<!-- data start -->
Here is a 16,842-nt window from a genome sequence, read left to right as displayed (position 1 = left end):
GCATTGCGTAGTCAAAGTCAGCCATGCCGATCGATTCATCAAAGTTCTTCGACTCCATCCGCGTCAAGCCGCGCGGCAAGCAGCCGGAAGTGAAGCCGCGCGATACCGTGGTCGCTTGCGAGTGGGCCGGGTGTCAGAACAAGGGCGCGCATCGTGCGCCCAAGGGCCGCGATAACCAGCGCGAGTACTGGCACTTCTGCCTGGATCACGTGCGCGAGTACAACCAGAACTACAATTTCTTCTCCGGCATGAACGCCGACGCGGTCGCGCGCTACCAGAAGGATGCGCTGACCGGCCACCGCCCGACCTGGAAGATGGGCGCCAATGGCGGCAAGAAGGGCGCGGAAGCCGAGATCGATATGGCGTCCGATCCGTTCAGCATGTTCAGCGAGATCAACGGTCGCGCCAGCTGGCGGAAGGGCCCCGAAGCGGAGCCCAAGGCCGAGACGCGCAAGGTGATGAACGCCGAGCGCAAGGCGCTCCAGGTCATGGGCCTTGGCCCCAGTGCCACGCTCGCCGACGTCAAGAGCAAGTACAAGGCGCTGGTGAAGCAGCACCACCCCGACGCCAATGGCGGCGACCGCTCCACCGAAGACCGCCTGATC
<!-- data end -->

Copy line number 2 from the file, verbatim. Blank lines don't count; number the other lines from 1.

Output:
GCATTGCGTAGTCAAAGTCAGCCATGCCGATCGATTCATCAAAGTTCTTCGACTCCATCCGCGTCAAGCCGCGCGGCAAGCAGCCGGAAGTGAAGCCGCGCGATACCGTGGTCGCTTGCGAGTGGGCCGGGTGTCAGAACAAGGGCGCGCATCGTGCGCCCAAGGGCCGCGATAACCAGCGCGAGTACTGGCACTTCTGCCTGGATCACGTGCGCGAGTACAACCAGAACTACAATTTCTTCTCCGGCATGAACGCCGACGCGGTCGCGCGCTACCAGAAGGATGCGCTGACCGGCCACCGCCCGACCTGGAAGATGGGCGCCAATGGCGGCAAGAAGGGCGCGGAAGCCGAGATCGATATGGCGTCCGATCCGTTCAGCATGTTCAGCGAGATCAACGGTCGCGCCAGCTGGCGGAAGGGCCCCGAAGCGGAGCCCAAGGCCGAGACGCGCAAGGTGATGAACGCCGAGCGCAAGGCGCTCCAGGTCATGGGCCTTGGCCCCAGTGCCACGCTCGCCGACGTCAAGAGCAAGTACAAGGCGCTGGTGAAGCAGCACCACCCCGACGCCAATGGCGGCGACCGCTCCACCGAAGACCGCCTGATC